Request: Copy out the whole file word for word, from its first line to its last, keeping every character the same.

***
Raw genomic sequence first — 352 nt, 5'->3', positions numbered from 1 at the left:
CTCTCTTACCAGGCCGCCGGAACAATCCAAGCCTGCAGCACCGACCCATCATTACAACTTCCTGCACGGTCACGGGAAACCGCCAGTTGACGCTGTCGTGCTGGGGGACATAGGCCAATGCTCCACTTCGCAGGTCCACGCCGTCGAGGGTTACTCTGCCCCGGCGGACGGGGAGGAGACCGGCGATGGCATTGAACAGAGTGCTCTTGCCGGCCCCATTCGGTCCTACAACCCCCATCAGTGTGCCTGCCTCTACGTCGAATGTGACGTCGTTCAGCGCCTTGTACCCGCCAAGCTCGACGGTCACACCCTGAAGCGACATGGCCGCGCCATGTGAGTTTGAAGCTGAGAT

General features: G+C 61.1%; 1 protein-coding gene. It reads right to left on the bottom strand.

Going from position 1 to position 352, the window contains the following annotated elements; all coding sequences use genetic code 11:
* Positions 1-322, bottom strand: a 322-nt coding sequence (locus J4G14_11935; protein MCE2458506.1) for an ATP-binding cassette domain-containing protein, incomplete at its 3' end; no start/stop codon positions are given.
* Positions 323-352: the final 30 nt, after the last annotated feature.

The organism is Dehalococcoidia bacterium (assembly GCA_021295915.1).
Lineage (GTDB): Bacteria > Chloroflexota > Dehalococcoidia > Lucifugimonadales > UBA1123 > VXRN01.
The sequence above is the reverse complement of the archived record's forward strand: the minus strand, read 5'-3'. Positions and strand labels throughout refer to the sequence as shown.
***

Raw genomic sequence first — 352 nt, 5'->3', positions numbered from 1 at the left:
CTCTCTTACCAGGCCGCCGGAACAATCCAAGCCTGCAGCACCGACCCATCATTACAACTTCCTGCACGGTCACGGGAAACCGCCAGTTGACGCTGTCGTGCTGGGGGACATAGGCCAATGCTCCACTTCGCAGGTCCACGCCGTCGAGGGTTACTCTGCCCCGGCGGACGGGGAGGAGACCGGCGATGGCATTGAACAGAGTGCTCTTGCCGGCCCCATTCGGTCCTACAACCCCCATCAGTGTGCCTGCCTCTACGTCGAATGTGACGTCGTTCAGCGCCTTGTACCCGCCAAGCTCGACGGTCACACCCTGAAGCGACATGGCCGCGCCATGTGAGTTTGAAGCTGAGAT

General features: G+C 61.1%; 1 protein-coding gene. It reads right to left on the bottom strand.

Going from position 1 to position 352, the window contains the following annotated elements; all coding sequences use genetic code 11:
* Positions 1-322, bottom strand: a 322-nt coding sequence (locus J4G14_11935; protein MCE2458506.1) for an ATP-binding cassette domain-containing protein, incomplete at its 3' end; no start/stop codon positions are given.
* Positions 323-352: the final 30 nt, after the last annotated feature.

The organism is Dehalococcoidia bacterium (assembly GCA_021295915.1).
Lineage (GTDB): Bacteria > Chloroflexota > Dehalococcoidia > Lucifugimonadales > UBA1123 > VXRN01.
The sequence above is the reverse complement of the archived record's forward strand: the minus strand, read 5'-3'. Positions and strand labels throughout refer to the sequence as shown.